Talking about education
A small group of southeast Minnesota legislators descended on the forum room at Kasson-Mantorville High School last week to listen and ask questions. They came to hear representatives of area school districts, primarily district superintendents, speak about the challenges facing schools, what they need and where they feel that state government is coming up short.
It was a lengthy session, a bit over three hours.
The superintendents addressed a variety of issues, many of which have been brought up before. They talked about state funding for schools, unfunded mandates, staffing shortages, mental health issues, and the lingering effects of COVID.
Dr. Matt Hillman, superintendent of the Northfield schools, gave a history of state funding of education.
It’s in the state constitution, he said, that the state must provide funds for public education and currently those state monies are about 70 percent of a school district’s revenue.
“Supporting public schools is part of our DNA,” he said.
The problem, Hillman and the other superintendents told the legislators, is that the funding formula is outdated, has not kept up with inflation and does not treat all schools equally.
Add to this that mandates have been added to school district without giving the districts the money to carry them out and that it is becoming harder to find qualified teachers and staff members who are also being affected by inflation in their personal finances.
Regarding the mandates, several superintendents pointed out that mandates are not all about money. Mandates also take up additional staff time that adds to the costs.
Another topic the superintendents touched on was mental health issues for both the students and the staff. There were issues in this area before COVID and those issues have only been magnified and increased since COVID.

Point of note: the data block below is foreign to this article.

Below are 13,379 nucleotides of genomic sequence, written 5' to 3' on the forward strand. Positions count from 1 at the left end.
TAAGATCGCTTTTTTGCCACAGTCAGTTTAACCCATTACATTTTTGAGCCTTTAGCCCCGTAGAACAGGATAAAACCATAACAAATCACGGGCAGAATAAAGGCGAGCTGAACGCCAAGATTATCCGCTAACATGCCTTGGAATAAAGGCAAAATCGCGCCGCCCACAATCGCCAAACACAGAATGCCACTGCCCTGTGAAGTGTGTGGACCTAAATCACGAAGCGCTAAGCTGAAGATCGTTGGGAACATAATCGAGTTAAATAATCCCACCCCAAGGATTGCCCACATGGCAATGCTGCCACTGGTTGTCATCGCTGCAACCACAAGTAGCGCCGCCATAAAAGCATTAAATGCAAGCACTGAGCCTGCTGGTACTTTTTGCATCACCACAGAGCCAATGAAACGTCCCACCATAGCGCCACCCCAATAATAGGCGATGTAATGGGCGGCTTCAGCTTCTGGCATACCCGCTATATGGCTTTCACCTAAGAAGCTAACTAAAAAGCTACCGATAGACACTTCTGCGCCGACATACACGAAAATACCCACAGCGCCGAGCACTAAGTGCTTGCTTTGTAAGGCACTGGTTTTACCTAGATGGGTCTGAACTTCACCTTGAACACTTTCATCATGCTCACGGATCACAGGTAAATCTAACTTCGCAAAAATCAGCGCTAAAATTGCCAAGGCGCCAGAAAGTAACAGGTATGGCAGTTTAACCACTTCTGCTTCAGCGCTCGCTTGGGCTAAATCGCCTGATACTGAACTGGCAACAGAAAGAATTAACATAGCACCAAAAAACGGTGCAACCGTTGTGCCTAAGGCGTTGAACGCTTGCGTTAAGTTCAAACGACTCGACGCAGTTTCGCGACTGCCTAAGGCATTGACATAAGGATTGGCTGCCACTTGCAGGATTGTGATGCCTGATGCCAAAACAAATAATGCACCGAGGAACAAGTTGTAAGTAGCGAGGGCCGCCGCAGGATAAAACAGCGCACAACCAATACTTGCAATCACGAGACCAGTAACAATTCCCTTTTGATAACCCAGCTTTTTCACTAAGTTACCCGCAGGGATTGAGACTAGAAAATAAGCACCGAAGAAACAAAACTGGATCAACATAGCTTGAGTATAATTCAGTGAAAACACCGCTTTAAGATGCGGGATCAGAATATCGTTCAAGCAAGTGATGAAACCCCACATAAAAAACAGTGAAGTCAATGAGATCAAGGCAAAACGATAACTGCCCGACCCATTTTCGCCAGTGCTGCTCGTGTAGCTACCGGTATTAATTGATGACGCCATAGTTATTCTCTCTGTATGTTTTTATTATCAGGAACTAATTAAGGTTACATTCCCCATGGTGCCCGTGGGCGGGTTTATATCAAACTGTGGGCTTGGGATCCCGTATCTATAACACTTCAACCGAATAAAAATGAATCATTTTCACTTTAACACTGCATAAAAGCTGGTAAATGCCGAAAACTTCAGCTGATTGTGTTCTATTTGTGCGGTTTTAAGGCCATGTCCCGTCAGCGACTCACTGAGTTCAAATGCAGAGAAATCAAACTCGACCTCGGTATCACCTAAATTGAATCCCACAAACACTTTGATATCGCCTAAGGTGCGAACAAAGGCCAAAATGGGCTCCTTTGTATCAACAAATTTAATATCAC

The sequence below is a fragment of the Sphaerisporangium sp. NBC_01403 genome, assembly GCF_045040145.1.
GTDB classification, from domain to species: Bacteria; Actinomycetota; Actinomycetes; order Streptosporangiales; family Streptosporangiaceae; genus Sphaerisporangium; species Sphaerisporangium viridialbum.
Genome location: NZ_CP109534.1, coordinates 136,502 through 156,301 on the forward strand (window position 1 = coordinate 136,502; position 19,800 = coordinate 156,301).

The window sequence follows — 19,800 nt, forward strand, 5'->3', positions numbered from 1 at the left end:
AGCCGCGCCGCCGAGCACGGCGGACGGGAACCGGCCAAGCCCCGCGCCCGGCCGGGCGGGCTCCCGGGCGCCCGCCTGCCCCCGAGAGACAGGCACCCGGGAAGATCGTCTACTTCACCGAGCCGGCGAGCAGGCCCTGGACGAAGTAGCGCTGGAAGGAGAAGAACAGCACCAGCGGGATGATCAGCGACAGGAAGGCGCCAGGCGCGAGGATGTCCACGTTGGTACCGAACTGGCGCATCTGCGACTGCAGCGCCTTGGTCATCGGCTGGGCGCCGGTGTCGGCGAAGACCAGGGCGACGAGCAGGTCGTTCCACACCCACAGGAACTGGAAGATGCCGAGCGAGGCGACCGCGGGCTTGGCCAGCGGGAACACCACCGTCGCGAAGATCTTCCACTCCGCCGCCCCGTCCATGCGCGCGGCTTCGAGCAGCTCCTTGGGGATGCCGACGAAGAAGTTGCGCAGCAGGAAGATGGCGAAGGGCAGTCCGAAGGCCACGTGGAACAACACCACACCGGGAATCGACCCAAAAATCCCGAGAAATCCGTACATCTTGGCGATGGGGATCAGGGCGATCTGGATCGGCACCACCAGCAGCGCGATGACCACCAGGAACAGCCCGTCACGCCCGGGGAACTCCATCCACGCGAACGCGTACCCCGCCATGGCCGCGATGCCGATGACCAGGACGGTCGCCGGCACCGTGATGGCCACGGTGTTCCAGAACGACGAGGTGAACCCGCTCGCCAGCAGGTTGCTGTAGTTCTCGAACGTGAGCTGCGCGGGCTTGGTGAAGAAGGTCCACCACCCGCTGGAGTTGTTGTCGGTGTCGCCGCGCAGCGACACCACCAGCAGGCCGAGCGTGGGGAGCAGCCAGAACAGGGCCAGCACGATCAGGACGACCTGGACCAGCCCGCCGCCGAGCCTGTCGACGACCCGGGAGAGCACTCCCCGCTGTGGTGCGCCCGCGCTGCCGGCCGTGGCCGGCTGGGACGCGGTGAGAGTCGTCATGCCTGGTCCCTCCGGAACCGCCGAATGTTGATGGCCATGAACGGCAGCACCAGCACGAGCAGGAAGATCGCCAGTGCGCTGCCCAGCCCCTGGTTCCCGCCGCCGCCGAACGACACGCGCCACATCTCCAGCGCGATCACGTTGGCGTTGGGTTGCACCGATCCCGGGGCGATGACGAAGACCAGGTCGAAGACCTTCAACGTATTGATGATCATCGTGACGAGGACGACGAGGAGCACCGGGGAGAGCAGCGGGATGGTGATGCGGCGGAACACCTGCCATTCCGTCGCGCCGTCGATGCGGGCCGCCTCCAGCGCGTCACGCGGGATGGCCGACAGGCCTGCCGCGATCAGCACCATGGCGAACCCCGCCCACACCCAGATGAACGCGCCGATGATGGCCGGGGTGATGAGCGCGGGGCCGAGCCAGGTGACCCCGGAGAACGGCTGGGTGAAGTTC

As these and other issues were brought up, and the legislators listened and asked questions, it was apparent that there was general agreement on at least one subject — local control.
That is an area where we think that all of us can agree.
Every school district in the state is different and so it is only natural that they face different challenges and have different concerns.
Scott Hall, the superintendent of the Southland Public School, was one of the speakers. He said that Southland has an enrollment of a little over 400 students. Another speaker was Kent Pekel, superintendent of the Rochester district. Both men spoke about school finance issues.
It seems that it is quite obvious that although both the Southland and Rochester School Districts share a purpose to educate their students, those districts are very different. The issues in an urban area like Rochester are not the same as a very small district like Southland.
And looking at the larger picture, even though both Rochester and the Twin Cities are urban areas, they are not alike.
In short, every district is different.
Which brings us to an area where we should all be able to agree.
Yes, there need to be some standards for our public schools that should be established at a state level.
But, when it comes to the basics of how to operate a school system, the local school board knows best what is needed. They know their communities, the students, the families, businesses. They can determine best how to educate their students beyond those basic standards. And the local school board is accountable to the people who live in the district, the ones who also help support the schools financially.
There was not really any disagreement from the legislators in attendance.
But that also means that it is important for the residents of the districts to do their homework. Learn how schools operate, be informed and become part of the solutions.